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The MOA is full of beautiful and interesting things, and, as the old adage says, “beauty is in the eye of the beholder.” What better way to get to know your date than by learning what they see in a work of art?

In fact, we can learn a lot about ourselves by looking deeper and longer at a work of art, asking "What do you see in this work?", "What is the artist saying to you?", and "How does it make you feel?" While you’re here, we invite you to ask your date those kinds of questions and to see the museum through the eyes of the person next to you. You’ll be amazed by what you may learn!

Multiple Perspectives

Gabriel Dawe (b.1973), "Plexus no. 29," 2014, Gütermann sewing thread, hooks, painted wood. Courtesy of Gabriel Dawe.

Standing in the center of the big open space on the main level, look up at the MOA skylight. You'll see Gabriel Dawe’s awe-inspiring fiber art installation, reminiscent of a rainbow.

The artist chose the title Plexus no.29, which means “network”—like a web of connections, reminding us of the threads that bind our world together. Gabriel Dawe has created many colorful string installations; this is his 29th version. Walk around this work, explore different perspectives (try the balcony!), and share your favorite view with your date. Ask your date:

  • How does this work change with each new perspective?
  • How might the appearance of this artwork change at different times of the day?

What speaks to YOU?

Of Souls and Sacraments Entrance

Head downstairs and find the Of Souls and Sacraments exhibition. In these galleries, artists have shared religious scenes through symbols. Look for an artwork that you can share with your date—something that resonates with your life experience or is especially meaningful for you. Ask Your Date:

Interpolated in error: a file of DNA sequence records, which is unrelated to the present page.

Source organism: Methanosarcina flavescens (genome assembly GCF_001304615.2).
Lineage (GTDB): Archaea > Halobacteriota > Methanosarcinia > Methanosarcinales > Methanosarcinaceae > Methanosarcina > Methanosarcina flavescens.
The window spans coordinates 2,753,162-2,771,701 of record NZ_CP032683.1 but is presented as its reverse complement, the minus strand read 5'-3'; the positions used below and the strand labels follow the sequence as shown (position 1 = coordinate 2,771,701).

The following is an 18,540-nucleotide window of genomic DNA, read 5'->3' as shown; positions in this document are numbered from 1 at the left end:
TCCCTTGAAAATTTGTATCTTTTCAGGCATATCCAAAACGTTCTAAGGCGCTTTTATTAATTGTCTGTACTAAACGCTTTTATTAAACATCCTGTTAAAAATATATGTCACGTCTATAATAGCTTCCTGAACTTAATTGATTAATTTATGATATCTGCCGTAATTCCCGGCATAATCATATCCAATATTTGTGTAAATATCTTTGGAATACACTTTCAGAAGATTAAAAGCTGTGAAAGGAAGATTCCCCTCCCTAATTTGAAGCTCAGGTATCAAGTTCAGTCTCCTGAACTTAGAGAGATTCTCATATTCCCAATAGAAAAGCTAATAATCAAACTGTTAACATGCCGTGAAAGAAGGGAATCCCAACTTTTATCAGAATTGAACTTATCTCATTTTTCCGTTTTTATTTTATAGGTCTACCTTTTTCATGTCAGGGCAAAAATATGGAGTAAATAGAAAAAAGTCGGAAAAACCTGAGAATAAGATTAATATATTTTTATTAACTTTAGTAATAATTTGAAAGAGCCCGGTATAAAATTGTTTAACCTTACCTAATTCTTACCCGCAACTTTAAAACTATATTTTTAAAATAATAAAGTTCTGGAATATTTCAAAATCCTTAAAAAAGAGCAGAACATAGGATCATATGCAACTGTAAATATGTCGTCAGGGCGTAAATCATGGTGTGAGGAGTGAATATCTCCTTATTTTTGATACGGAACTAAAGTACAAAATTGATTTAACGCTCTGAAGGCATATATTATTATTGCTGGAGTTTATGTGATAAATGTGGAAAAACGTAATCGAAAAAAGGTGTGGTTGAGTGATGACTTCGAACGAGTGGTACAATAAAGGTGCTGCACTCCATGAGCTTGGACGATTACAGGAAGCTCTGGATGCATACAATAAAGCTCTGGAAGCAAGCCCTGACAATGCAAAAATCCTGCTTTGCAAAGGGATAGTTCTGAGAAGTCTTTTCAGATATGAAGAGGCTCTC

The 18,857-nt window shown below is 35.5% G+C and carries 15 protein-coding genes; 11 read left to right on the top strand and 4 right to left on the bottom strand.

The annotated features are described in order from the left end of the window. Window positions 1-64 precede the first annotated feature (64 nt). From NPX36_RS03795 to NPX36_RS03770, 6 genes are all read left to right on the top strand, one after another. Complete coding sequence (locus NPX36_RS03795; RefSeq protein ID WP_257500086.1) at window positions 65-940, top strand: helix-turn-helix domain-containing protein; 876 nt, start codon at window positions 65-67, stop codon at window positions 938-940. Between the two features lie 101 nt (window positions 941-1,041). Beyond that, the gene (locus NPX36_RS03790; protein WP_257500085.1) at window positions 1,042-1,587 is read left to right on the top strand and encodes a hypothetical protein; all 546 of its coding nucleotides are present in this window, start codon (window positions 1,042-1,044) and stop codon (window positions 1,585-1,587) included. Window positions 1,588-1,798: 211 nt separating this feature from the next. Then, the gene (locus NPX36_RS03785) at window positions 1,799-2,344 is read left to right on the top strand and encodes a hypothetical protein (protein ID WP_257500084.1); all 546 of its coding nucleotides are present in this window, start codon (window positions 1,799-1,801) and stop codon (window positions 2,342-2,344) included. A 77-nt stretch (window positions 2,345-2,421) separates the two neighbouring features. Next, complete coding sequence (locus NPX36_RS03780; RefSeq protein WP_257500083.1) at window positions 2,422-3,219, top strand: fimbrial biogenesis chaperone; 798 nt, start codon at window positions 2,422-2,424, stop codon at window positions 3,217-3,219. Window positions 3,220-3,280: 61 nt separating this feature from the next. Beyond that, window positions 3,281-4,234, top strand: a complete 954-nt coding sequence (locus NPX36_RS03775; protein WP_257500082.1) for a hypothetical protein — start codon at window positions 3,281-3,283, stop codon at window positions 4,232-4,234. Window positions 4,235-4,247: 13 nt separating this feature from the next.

• Which work did you choose, and why?
  • What was the first thing about this work of art that caught your eye?
  • Is there something you like about it that you didn’t see right away, but discovered after looking for a while?


Head back upstairs to check out that big red LOVE sculpture by American pop artist, Robert Indiana (photo not available due to copyright restrictions). Read the label to learn some background on this piece and think critically about the design choices made by the artist:

  • Why four letters in a square?
  • Why this font instead of others?
  • Why use these colors?
  • Why might the “O” be crooked?

Ask Your Date:

  • If you were going to create something to represent “love”, how would you do it?
  • What are the most important aspects of love to you?

What about ABSTRACT art?

Reuben Nakain (1897-1986), "Juno," 1992, bronze, 86 x 90 ½ x 84 inches. Brigham Young University Museum of Art, 1993.

Exit the museum at the north side to see the sculpture Juno. Reuben Nakian's Juno stands at the entrance of the MOA. Juno is the name of a Roman Goddess who was the protector of Rome. In many places around the world, statues are placed outside of buildings as "protectors," signaling to visitors that they are entering an important place. Walk around Juno, examining the sculpture from different angles.

Ask Your Date:

  • Does Juno look like a protector to you? Why or why not?
  • What kinds of places warrant a "protector" statue? Are there any places you know of that do not have a protector sculpture but could?
  • If you could choose a protector of some sort standing guard outside of your home, who/what would you choose?


What have you learned about your date (or even about yourself)? If you have more time, explore the other galleries and keep asking your date what they see, what they like, and why! Report back to the info desk to claim a souvenir for your visit.

Thank you for joining us at the MOA - we look forward to seeing you again soon!